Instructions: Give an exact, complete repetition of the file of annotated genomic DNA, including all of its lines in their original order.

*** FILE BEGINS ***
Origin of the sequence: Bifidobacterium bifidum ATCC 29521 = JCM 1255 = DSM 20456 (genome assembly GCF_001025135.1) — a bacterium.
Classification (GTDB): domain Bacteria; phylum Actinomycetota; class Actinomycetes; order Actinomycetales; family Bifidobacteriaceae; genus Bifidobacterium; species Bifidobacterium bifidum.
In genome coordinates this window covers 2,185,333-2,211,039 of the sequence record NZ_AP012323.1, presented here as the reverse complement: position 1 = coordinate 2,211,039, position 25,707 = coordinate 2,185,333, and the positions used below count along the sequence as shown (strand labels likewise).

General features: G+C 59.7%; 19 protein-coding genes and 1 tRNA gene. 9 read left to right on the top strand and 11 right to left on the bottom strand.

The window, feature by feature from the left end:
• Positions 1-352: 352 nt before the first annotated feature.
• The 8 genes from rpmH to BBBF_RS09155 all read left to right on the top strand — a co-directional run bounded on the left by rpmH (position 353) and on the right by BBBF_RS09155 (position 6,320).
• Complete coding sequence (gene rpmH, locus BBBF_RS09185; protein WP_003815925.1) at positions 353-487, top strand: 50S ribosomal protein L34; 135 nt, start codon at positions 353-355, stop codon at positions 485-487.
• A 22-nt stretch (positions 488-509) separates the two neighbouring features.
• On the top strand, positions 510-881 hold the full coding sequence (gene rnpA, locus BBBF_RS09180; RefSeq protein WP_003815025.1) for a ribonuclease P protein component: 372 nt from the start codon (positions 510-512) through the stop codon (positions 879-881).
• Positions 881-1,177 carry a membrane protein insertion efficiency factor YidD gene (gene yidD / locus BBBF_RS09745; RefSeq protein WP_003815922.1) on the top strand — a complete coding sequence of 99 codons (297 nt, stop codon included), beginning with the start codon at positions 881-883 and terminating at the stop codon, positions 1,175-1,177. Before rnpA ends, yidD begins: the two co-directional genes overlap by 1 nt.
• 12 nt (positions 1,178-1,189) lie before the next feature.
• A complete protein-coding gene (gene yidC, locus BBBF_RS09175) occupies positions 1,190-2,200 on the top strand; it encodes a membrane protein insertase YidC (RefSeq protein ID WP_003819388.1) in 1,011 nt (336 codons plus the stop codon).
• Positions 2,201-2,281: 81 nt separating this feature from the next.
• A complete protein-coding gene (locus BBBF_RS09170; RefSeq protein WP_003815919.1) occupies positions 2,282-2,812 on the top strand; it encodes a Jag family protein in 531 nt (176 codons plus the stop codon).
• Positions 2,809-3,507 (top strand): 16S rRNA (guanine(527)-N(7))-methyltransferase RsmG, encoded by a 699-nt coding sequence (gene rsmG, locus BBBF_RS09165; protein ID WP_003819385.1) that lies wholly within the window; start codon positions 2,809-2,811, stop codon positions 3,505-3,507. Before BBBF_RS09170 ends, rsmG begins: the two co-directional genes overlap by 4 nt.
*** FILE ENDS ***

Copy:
Origin of the sequence: Bifidobacterium bifidum ATCC 29521 = JCM 1255 = DSM 20456 (genome assembly GCF_001025135.1) — a bacterium.
Classification (GTDB): domain Bacteria; phylum Actinomycetota; class Actinomycetes; order Actinomycetales; family Bifidobacteriaceae; genus Bifidobacterium; species Bifidobacterium bifidum.
In genome coordinates this window covers 2,185,333-2,211,039 of the sequence record NZ_AP012323.1, presented here as the reverse complement: position 1 = coordinate 2,211,039, position 25,707 = coordinate 2,185,333, and the positions used below count along the sequence as shown (strand labels likewise).

General features: G+C 59.7%; 19 protein-coding genes and 1 tRNA gene. 9 read left to right on the top strand and 11 right to left on the bottom strand.

The window, feature by feature from the left end:
• Positions 1-352: 352 nt before the first annotated feature.
• The 8 genes from rpmH to BBBF_RS09155 all read left to right on the top strand — a co-directional run bounded on the left by rpmH (position 353) and on the right by BBBF_RS09155 (position 6,320).
• Complete coding sequence (gene rpmH, locus BBBF_RS09185; protein WP_003815925.1) at positions 353-487, top strand: 50S ribosomal protein L34; 135 nt, start codon at positions 353-355, stop codon at positions 485-487.
• A 22-nt stretch (positions 488-509) separates the two neighbouring features.
• On the top strand, positions 510-881 hold the full coding sequence (gene rnpA, locus BBBF_RS09180; RefSeq protein WP_003815025.1) for a ribonuclease P protein component: 372 nt from the start codon (positions 510-512) through the stop codon (positions 879-881).
• Positions 881-1,177 carry a membrane protein insertion efficiency factor YidD gene (gene yidD / locus BBBF_RS09745; RefSeq protein WP_003815922.1) on the top strand — a complete coding sequence of 99 codons (297 nt, stop codon included), beginning with the start codon at positions 881-883 and terminating at the stop codon, positions 1,175-1,177. Before rnpA ends, yidD begins: the two co-directional genes overlap by 1 nt.
• 12 nt (positions 1,178-1,189) lie before the next feature.
• A complete protein-coding gene (gene yidC, locus BBBF_RS09175) occupies positions 1,190-2,200 on the top strand; it encodes a membrane protein insertase YidC (RefSeq protein ID WP_003819388.1) in 1,011 nt (336 codons plus the stop codon).
• Positions 2,201-2,281: 81 nt separating this feature from the next.
• A complete protein-coding gene (locus BBBF_RS09170; RefSeq protein WP_003815919.1) occupies positions 2,282-2,812 on the top strand; it encodes a Jag family protein in 531 nt (176 codons plus the stop codon).
• Positions 2,809-3,507 (top strand): 16S rRNA (guanine(527)-N(7))-methyltransferase RsmG, encoded by a 699-nt coding sequence (gene rsmG, locus BBBF_RS09165; protein ID WP_003819385.1) that lies wholly within the window; start codon positions 2,809-2,811, stop codon positions 3,505-3,507. Before BBBF_RS09170 ends, rsmG begins: the two co-directional genes overlap by 4 nt.